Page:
A resolution fraught with greater evils, actual and potential, against the Little Flock has scarcely ever been passed! I.L. Margeson cried out immediately after its passage: "Now we are safe!" They claim that our course in the Committee on this matter and on several others, which in each case was resisting their clericalism and not foisting a policy on the Committee, proves that we wanted headship. Our answer is that their course on this and on the other matters that they claim prove that we wanted headship, unanswerably proves that they wanted a headship that set aside our Lord's headship! We desire to say that what they read (surmised) in our conduct to be headship, i.e., insisting that the proclamation of God's Word must be free—was not headship, but was such a loyalty to God, His Word and His people as every faithful servant of the Truth has had to exercise against clericalists throughout the whole Gospel Age! Our attitude on this matter is one of the things which F.H. McGee, according to his "Letter of Importance," "viewed with growing concern." Let the impartial reader judge whether he had a right to feel a growing concern on this and kindred matters. Truthfully the Committee can point to nothing in our conduct that proves to a sober mind that we sought headship. They cannot point to even one act, where there was no principle involved, in which we did not accept and cooperate with the voted resolution of the majority, even though before the passing of the motion we advocated something else. While on the Committee,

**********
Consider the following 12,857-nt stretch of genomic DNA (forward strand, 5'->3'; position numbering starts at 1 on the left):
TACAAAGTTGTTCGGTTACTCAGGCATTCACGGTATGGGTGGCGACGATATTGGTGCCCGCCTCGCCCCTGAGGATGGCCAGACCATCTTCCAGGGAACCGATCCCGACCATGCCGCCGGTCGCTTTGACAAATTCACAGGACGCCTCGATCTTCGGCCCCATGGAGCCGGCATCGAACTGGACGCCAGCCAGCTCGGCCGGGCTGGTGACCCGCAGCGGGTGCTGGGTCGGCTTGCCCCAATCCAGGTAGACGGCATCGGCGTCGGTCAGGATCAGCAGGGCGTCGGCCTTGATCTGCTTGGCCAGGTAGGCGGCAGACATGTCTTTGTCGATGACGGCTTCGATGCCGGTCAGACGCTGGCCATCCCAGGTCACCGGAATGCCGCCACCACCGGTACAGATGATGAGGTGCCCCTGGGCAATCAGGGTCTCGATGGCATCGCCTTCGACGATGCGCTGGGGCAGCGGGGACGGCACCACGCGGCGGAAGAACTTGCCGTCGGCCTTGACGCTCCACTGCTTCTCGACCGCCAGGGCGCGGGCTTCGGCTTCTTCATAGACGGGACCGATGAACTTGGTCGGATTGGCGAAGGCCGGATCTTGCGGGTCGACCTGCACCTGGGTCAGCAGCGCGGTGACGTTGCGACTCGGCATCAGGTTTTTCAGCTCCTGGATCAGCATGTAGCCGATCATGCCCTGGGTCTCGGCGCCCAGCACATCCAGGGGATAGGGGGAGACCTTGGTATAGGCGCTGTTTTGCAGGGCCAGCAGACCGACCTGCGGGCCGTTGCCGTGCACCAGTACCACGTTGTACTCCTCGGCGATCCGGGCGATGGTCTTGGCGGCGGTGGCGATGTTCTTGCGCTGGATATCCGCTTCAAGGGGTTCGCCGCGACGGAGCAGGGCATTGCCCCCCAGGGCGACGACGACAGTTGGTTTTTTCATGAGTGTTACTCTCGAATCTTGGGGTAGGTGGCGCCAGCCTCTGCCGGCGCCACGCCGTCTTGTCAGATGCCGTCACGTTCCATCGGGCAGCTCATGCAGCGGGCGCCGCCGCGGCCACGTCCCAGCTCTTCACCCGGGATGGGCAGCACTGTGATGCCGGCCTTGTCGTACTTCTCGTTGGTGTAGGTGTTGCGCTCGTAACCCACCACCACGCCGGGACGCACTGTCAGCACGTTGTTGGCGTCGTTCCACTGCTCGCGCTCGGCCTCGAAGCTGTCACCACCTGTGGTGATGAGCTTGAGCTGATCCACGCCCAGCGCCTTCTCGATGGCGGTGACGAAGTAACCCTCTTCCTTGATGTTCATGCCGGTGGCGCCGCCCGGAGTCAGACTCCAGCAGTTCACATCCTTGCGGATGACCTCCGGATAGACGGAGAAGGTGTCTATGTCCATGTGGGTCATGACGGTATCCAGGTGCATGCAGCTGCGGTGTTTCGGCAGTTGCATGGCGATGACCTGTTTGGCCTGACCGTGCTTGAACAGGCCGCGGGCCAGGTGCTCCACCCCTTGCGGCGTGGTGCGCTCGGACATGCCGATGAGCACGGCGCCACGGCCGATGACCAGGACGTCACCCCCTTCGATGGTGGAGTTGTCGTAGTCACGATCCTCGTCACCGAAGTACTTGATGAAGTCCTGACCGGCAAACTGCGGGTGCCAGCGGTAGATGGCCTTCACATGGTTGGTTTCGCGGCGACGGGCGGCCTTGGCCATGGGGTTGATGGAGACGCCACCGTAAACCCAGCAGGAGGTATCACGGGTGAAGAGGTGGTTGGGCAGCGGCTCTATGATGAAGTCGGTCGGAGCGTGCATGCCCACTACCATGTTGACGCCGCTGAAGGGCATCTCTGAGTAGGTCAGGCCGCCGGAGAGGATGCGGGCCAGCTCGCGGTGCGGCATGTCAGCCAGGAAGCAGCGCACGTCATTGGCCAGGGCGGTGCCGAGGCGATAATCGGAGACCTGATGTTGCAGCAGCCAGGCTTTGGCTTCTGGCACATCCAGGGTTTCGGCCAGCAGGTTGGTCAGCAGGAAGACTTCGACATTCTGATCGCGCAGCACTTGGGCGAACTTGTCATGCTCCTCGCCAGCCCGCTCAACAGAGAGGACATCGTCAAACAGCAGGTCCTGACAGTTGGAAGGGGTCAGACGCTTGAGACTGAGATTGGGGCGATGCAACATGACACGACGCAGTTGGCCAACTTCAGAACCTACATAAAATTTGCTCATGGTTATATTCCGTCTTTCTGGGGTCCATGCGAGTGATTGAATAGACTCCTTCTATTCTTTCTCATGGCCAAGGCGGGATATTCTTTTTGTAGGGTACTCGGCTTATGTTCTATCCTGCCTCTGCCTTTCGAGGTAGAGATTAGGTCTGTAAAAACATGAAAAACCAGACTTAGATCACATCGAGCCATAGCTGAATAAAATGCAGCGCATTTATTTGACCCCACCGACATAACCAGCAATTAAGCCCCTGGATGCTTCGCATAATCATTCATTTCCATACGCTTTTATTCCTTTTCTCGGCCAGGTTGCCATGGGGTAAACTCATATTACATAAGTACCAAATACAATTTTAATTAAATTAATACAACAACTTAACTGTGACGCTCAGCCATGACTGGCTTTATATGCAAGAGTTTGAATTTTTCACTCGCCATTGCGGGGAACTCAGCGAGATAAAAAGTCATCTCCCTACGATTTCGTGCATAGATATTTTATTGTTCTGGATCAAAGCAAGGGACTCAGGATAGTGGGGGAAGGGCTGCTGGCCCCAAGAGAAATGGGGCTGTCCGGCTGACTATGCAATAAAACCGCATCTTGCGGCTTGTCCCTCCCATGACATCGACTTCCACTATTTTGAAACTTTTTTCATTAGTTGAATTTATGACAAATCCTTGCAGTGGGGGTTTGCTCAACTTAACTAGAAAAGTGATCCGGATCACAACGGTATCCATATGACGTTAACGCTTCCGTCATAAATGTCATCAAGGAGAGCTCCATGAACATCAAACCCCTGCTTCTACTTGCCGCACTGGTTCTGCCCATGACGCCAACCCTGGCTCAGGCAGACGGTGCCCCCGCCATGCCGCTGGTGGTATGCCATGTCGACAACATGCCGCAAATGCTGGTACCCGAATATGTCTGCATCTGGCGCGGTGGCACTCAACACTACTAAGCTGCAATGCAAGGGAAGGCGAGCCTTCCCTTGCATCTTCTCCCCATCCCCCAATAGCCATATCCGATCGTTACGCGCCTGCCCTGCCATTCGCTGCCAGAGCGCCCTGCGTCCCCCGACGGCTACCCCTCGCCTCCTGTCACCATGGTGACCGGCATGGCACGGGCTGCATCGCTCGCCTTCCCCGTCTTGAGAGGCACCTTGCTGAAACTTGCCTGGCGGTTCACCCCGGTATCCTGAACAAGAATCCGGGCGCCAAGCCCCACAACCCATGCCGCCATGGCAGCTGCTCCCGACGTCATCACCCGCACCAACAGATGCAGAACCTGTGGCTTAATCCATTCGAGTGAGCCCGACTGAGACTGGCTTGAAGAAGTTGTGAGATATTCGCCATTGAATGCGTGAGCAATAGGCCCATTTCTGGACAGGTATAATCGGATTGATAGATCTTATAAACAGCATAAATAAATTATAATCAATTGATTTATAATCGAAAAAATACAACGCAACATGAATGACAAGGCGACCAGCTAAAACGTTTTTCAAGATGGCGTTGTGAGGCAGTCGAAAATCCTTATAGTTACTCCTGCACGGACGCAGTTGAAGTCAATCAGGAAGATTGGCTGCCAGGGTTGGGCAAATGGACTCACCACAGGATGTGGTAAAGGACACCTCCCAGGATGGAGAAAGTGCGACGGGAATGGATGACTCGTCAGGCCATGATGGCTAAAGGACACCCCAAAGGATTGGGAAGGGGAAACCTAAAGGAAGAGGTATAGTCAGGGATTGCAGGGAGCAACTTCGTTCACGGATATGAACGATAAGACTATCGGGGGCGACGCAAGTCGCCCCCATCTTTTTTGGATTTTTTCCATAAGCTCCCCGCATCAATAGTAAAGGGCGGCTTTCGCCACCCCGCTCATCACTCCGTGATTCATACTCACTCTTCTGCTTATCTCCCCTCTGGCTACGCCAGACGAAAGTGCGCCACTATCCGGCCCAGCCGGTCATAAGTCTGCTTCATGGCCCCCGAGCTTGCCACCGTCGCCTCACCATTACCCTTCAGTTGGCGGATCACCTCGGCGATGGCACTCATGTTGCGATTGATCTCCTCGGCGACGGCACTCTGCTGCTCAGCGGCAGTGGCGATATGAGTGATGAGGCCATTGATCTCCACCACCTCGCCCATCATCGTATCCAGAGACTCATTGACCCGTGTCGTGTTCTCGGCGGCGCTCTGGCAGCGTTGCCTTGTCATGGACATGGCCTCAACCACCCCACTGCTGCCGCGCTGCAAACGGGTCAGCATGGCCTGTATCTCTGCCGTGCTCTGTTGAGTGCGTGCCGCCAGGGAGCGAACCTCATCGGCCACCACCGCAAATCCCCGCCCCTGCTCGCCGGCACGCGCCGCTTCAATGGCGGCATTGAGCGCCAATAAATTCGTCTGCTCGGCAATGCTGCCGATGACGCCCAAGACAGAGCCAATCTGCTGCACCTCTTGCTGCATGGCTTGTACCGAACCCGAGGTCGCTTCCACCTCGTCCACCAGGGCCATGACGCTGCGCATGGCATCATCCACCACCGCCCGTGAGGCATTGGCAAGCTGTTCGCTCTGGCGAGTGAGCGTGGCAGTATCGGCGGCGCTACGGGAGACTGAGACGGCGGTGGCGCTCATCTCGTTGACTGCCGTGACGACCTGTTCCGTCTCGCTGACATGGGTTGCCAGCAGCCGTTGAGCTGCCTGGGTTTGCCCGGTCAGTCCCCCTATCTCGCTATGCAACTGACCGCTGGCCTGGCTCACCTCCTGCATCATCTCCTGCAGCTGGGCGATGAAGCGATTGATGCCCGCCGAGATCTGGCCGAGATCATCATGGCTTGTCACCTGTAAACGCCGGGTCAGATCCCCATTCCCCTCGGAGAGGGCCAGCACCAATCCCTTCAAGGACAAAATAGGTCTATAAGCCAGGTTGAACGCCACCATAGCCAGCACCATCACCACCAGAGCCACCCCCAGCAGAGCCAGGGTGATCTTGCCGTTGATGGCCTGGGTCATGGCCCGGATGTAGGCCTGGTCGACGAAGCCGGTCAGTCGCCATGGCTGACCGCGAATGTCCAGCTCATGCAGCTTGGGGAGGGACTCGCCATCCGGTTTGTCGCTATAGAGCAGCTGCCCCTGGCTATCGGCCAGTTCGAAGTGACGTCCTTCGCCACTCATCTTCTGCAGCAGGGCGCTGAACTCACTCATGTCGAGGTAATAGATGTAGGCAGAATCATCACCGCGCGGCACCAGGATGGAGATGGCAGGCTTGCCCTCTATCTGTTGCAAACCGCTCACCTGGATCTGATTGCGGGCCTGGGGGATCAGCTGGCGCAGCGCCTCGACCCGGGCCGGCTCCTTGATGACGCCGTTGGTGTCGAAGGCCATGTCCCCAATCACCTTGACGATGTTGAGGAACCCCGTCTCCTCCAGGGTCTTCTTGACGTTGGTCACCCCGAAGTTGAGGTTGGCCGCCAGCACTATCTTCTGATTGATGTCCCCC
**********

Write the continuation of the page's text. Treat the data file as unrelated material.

and being continually reproached for wanting to control it, we asked them to point to anything that was not forbidden by the Word and that was passed by the majority of the Committee, even though we had spoken or voted against it, that we did not support after it was passed. They were unable to point out even one, whereas we pointed out a number of things in which we cooperated against our vote with the majority's decision, a thing that cannot truthfully be said of I.F. Hoskins and I.L. Margeson, and of the editorial committee, except R.H. Hirsh.
More and more the Group advocated suppressing everything that would likely stir up any opposition. They were constantly like politicians, on the lookout to see what was popular, and then cater to those that wanted that thing; while whatever was unpopular, like pointing out from the Lord's Word the meaning of the trouble in the Church, they wanted hushed. This spirit of compromise led to the resolution above discussed, though every member on the Committee believed J.F.R. to be "that Evil Servant" of Matt. 24: 48-51. It is utterly untrue that we promised not to speak on this subject, or on Elijah and Elisha, either before or after the Philadelphia discourse of Feb. 17. There were some typical matters of which we spoke to the leading brethren only, and which we at their suggestion agreed to withhold for the time being from the brethren in general; but they were not among the things mentioned by us.